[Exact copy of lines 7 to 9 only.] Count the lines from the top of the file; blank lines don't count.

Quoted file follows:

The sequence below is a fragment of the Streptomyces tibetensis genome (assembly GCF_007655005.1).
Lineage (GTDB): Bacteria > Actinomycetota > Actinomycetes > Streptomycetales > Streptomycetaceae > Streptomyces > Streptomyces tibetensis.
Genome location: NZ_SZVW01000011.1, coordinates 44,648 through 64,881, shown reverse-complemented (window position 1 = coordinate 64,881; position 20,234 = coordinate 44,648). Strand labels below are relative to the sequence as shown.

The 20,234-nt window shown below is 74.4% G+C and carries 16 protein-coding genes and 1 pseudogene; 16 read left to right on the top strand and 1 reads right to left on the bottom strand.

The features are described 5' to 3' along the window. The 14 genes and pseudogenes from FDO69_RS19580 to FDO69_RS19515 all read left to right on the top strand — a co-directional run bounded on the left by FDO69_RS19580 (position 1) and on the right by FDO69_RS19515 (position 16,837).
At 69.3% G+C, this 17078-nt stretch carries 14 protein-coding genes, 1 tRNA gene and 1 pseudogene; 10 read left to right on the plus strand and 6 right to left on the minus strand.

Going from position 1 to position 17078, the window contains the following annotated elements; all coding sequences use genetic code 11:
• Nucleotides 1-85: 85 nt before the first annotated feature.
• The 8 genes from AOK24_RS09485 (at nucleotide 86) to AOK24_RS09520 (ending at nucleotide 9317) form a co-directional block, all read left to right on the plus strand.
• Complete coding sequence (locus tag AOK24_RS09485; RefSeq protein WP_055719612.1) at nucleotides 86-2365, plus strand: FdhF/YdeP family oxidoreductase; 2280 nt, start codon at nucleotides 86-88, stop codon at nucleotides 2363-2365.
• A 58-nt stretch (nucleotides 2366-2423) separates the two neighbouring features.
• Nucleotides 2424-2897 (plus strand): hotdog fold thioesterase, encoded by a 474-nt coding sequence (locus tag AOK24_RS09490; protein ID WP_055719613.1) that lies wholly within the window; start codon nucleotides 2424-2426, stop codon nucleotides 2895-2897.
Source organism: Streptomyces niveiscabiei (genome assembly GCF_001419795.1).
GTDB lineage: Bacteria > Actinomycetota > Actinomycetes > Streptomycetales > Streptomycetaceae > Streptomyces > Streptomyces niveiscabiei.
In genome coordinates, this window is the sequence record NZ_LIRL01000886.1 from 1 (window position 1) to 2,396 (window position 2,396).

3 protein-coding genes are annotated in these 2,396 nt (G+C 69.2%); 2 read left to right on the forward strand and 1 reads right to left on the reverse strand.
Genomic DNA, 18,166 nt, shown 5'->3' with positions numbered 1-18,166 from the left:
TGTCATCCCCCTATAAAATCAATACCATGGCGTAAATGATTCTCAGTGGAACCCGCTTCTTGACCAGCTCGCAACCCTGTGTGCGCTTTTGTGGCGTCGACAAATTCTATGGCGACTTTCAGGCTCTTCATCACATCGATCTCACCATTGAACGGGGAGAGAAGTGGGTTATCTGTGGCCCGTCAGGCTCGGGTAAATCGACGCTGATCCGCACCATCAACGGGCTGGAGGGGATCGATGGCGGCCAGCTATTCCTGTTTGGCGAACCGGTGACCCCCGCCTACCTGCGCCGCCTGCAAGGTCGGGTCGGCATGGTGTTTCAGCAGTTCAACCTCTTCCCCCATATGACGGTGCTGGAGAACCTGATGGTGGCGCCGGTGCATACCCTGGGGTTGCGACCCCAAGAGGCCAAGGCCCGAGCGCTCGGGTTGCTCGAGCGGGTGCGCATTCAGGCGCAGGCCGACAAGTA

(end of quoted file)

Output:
Going from position 1 to position 17078, the window contains the following annotated elements; all coding sequences use genetic code 11:
• Nucleotides 1-85: 85 nt before the first annotated feature.
• The 8 genes from AOK24_RS09485 (at nucleotide 86) to AOK24_RS09520 (ending at nucleotide 9317) form a co-directional block, all read left to right on the plus strand.